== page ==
/ Summary

  • Last updated on November 11, 2022

Declaring that government has a compelling interest in promoting student diversity, the Supreme Court upheld the constitutionality of narrowly tailored affirmative action programs for admissions into highly competitive universities.

In the seminal case of Regents of the University of California v. Bakke[c]Regents of the University of California v. Bakke (1978), the Supreme Court endorsed admissions programs that provided limited preferences for members of underrepresented groups. The use of such programs became one of the most controversial issues in American society. The future of the programs became doubtful after the Court in Adarand Constructors v. Peña[c]Adarand Constructors v. Peña (1995) held that the programs would henceforth be evaluated according to the strict scrutinyJudicial scrutiny;and affirmative action[affirmative action] standard. Applying this standard in 1996, the Court of Appeals for the Fifth Circuit announced that all race-based admissions policies were unconstitutional. The Supreme Court declined to review the decision.

The admissions policy at the University of Michigan Law School continued to provide racial preferences in order to achieve a “critical mass” of underrepresented minority students. After Barbara Grutter, a white student with a 3.8 undergraduate grade point average and an LSAT score of 161, failed to gain admission to the school, she sued with the argument that the preferences violated the equal protection clause and the 1964 Civil Rights Act. Although she won at the district court level, the appellate court upheld the university’s affirmative action policy.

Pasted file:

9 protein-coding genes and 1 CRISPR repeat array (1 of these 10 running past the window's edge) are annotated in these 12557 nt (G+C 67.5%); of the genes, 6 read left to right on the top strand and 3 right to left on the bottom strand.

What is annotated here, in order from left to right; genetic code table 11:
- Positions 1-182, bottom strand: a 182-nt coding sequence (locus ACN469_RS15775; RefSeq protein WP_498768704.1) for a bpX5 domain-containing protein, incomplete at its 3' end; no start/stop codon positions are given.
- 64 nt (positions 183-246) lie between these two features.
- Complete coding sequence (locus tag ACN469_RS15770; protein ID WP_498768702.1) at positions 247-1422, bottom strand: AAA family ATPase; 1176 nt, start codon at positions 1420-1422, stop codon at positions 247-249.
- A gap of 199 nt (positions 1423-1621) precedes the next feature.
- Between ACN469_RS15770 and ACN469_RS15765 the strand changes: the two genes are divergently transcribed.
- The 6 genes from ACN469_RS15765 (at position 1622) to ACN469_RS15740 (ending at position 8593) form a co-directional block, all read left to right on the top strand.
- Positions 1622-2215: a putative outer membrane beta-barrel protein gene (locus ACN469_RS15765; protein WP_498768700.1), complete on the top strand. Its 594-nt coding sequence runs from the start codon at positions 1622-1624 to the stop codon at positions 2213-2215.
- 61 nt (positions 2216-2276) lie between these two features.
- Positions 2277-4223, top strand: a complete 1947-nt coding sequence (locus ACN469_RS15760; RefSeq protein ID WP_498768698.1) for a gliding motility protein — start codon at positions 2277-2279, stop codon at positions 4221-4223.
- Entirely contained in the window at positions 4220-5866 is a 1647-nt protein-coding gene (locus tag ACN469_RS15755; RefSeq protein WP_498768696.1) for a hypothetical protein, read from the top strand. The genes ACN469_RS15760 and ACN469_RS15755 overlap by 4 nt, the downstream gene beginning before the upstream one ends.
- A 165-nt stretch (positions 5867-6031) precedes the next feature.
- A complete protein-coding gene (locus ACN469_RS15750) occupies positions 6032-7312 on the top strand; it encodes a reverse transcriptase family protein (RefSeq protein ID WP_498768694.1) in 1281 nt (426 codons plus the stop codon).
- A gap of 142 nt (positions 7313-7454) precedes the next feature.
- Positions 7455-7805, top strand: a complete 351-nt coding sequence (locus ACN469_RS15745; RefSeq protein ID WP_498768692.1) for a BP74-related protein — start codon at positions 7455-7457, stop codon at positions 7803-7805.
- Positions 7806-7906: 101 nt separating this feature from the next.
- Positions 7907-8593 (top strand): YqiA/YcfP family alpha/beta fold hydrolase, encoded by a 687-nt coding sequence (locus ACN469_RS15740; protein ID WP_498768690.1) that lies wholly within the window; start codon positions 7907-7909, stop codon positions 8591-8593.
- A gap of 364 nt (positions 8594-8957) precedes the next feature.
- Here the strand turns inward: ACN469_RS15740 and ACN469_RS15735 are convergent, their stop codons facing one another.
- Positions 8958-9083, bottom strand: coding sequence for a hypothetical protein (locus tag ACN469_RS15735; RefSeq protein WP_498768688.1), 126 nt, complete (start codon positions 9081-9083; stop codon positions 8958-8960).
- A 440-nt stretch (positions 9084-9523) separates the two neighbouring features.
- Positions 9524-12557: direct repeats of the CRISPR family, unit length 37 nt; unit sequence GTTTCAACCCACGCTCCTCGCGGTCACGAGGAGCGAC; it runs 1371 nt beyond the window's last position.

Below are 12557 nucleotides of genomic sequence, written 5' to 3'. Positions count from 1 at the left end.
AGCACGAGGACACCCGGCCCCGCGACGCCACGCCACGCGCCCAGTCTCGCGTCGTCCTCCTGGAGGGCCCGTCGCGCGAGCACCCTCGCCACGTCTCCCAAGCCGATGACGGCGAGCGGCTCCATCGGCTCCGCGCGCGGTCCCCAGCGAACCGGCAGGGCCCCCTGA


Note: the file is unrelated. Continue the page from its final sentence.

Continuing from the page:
In a 5-4 decision, to the surprise of many observers, the Supreme Court also upheld the policy. Delivering the majority opinion, Justice Sandra Day O’ConnorO’Connor, Sandra Day;on affirmative action[affirmative action] argued that the policy was “narrowly tailored” to further a compelling interest in seeking the benefits of a diverse student body. She emphasized that each student was individually reviewed, that factors other than race and ethnicity were considered, that the goal of a “critical mass” was not equivalent to a quota, and that the preferences did “not unduly harm majority students.” Finally, she wrote of her expectation that the preferences would no longer be necessary after the passage of twenty-five years.

On the same day that the Grutter ruling was announced, the Court also announced Gratz v. Bollinger, in which the university’s admissions policy for minorities was found unconstitutional by a 6-3 margin. For selecting undergraduates, the university had simply added a 20 percent increase in the number of points to every underrepresented minority applicant without any individualized assessment. Chief Justice William H. RehnquistRehnquist, William H.;Gratz v. Bollinger declared that because the automatic preferences were not narrowly tailored, they did not survive a review according to the strict scrutiny standards.

Affirmative action

O’Connor, Sandra Day

Race and discrimination

Regents of the University of California v. Bakke

Rehnquist, William H.

Categories: History